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W. Flint, Printer, Old Bailey.

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PN626 54 1804

v.a

ANECDOTES

OF

DISTINGUISHED PERSONS.

BRITISH.

CHARLES THE SECOND.

[1649–1685.]

Had this King but loved business as well as “ he understood it,” says Sir Richard Bulstrode, “ he would have been the greatest Prince in Eu

rope.” Of his own country he used to say, that it was the most comfortable climate to live under that he had ever experienced; as there were more days in the year, and more hours in the day, that a man could take exercise out of doors in it, than in any country he had ever known. He said one day to Sir Richard Bul

strode,

VOL. II.

strode, that during his exile he had seen many countries, of which none pleased him so much as that of the Flemings, who were the most honeft and true-hearted people he had ever met with: and then added, “ I am weary of travel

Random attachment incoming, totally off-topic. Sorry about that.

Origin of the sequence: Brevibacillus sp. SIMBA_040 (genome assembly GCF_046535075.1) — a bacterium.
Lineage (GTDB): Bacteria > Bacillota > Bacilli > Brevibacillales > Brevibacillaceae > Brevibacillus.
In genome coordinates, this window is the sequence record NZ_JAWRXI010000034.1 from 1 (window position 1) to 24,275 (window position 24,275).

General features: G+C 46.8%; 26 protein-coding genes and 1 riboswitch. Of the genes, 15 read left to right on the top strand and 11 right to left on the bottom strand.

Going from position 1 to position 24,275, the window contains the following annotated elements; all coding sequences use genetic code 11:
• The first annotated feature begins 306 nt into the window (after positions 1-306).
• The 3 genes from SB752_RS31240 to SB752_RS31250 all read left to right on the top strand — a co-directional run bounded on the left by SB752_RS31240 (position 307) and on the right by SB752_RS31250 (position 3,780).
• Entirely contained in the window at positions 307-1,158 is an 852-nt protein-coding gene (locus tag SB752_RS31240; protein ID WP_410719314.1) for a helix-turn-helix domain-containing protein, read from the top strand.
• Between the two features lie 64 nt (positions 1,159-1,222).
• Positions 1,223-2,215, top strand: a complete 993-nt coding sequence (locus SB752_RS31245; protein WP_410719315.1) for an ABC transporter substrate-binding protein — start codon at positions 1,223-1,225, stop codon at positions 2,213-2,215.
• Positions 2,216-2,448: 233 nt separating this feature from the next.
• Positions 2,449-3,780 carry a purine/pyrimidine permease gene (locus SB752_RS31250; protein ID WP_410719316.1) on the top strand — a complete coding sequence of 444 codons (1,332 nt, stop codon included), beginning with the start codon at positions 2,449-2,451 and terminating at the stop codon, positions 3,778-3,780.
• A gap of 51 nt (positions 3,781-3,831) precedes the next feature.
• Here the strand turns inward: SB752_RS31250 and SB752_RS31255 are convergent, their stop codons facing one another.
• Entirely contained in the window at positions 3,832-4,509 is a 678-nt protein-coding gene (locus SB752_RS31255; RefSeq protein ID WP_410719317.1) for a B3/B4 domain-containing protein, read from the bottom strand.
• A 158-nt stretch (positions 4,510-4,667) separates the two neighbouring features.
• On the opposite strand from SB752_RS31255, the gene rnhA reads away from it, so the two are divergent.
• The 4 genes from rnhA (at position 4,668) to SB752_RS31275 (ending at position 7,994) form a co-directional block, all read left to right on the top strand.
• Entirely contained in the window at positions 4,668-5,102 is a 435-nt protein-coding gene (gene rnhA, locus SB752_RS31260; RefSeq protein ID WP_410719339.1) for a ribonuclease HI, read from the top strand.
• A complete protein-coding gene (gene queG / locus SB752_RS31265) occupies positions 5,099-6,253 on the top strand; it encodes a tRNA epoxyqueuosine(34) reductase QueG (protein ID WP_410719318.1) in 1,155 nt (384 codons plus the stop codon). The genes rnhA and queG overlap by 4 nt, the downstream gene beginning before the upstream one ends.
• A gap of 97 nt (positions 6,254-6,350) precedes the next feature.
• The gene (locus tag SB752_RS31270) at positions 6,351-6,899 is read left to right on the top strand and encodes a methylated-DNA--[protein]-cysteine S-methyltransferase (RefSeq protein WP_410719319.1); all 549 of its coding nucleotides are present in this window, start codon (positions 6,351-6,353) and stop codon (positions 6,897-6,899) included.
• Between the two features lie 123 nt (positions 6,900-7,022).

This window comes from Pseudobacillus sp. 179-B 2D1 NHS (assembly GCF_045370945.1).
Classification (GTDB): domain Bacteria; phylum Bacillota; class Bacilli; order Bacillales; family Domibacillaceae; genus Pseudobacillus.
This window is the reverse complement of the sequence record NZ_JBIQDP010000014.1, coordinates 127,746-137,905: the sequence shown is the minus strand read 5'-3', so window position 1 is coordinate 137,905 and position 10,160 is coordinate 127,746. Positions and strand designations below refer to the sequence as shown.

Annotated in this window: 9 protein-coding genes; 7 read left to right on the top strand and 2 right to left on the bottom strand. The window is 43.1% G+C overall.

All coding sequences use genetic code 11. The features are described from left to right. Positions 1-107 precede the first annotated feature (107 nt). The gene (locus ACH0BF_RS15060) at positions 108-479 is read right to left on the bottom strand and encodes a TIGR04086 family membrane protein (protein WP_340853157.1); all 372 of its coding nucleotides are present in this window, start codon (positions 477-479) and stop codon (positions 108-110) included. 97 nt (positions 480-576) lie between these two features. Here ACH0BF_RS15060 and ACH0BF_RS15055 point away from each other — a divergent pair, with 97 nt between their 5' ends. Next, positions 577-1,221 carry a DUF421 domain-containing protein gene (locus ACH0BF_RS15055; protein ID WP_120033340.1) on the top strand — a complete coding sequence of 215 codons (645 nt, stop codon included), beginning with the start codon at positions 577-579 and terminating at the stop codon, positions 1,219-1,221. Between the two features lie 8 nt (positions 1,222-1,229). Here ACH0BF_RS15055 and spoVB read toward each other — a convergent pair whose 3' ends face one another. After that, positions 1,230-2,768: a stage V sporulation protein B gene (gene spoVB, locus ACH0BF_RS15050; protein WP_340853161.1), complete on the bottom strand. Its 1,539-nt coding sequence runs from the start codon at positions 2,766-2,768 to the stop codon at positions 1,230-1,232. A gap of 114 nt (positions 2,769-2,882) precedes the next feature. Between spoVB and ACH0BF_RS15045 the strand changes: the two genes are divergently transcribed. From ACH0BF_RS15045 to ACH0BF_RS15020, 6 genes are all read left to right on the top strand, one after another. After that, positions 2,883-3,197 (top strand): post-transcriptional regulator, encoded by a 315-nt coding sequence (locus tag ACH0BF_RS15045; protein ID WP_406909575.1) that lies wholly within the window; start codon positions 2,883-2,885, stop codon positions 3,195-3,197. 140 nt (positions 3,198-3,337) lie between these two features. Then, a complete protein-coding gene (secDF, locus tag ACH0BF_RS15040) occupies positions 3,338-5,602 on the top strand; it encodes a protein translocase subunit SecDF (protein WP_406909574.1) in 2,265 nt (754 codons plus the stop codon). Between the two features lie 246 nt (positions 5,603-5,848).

ling, I am resolved to go abroad no more; but " when I am dead and gone, I know not what my

brother will do; I am much afraid that “ when he comes to the throne he will be obliged “ to travel again.”

An Address being once presented from the City to this Monarch by the Lord Mayor, attended by Sir Robert Clayton, Mr. Bethell, and Mr. Cornish, the King returned an answer by the Lord Chancellor, which concluded thus:

“ The King doth not believe this to be so una"nimous a vote of the City as is pretended; and “ he commands me to tell you, that if he did be« lieve it were so, (as he does not) that you have " meddled with a thing which is none of your of business," and so dismifred them" Me« moirs of the Reign of Charles the Second, by « Sir Richard Bulstrode, Resident at Brussels, to “the Court of Spain from Charles the Second.”

Lockhart, the Author of “ The Memoirs," wrote with his own hand the following narrative in his copy of Lord Clarendon's “ Hiftory of " the Rebellion."

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